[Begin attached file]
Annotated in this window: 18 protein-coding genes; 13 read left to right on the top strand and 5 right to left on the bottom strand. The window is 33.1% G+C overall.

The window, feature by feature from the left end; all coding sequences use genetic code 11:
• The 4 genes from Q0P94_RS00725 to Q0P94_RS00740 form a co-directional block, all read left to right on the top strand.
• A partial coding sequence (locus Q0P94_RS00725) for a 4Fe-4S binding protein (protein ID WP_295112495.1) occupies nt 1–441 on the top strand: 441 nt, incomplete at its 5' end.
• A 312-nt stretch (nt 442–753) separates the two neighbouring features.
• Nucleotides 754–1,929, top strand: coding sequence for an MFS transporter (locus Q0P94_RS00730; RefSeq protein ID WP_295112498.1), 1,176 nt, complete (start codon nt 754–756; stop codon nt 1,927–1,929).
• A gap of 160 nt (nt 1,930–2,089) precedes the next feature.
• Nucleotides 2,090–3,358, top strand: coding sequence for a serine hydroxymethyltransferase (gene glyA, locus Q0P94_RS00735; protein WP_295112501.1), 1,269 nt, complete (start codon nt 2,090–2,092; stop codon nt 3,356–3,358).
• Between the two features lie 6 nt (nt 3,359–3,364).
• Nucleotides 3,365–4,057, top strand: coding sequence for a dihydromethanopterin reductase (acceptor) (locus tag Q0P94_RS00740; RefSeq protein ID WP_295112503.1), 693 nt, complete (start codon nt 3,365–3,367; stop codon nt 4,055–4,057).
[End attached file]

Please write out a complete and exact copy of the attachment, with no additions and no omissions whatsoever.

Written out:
Annotated in this window: 18 protein-coding genes; 13 read left to right on the top strand and 5 right to left on the bottom strand. The window is 33.1% G+C overall.

The window, feature by feature from the left end; all coding sequences use genetic code 11:
• The 4 genes from Q0P94_RS00725 to Q0P94_RS00740 form a co-directional block, all read left to right on the top strand.
• A partial coding sequence (locus Q0P94_RS00725) for a 4Fe-4S binding protein (protein ID WP_295112495.1) occupies nt 1–441 on the top strand: 441 nt, incomplete at its 5' end.
• A 312-nt stretch (nt 442–753) separates the two neighbouring features.
• Nucleotides 754–1,929, top strand: coding sequence for an MFS transporter (locus Q0P94_RS00730; RefSeq protein ID WP_295112498.1), 1,176 nt, complete (start codon nt 754–756; stop codon nt 1,927–1,929).
• A gap of 160 nt (nt 1,930–2,089) precedes the next feature.
• Nucleotides 2,090–3,358, top strand: coding sequence for a serine hydroxymethyltransferase (gene glyA, locus Q0P94_RS00735; protein WP_295112501.1), 1,269 nt, complete (start codon nt 2,090–2,092; stop codon nt 3,356–3,358).
• Between the two features lie 6 nt (nt 3,359–3,364).
• Nucleotides 3,365–4,057, top strand: coding sequence for a dihydromethanopterin reductase (acceptor) (locus tag Q0P94_RS00740; RefSeq protein ID WP_295112503.1), 693 nt, complete (start codon nt 3,365–3,367; stop codon nt 4,055–4,057).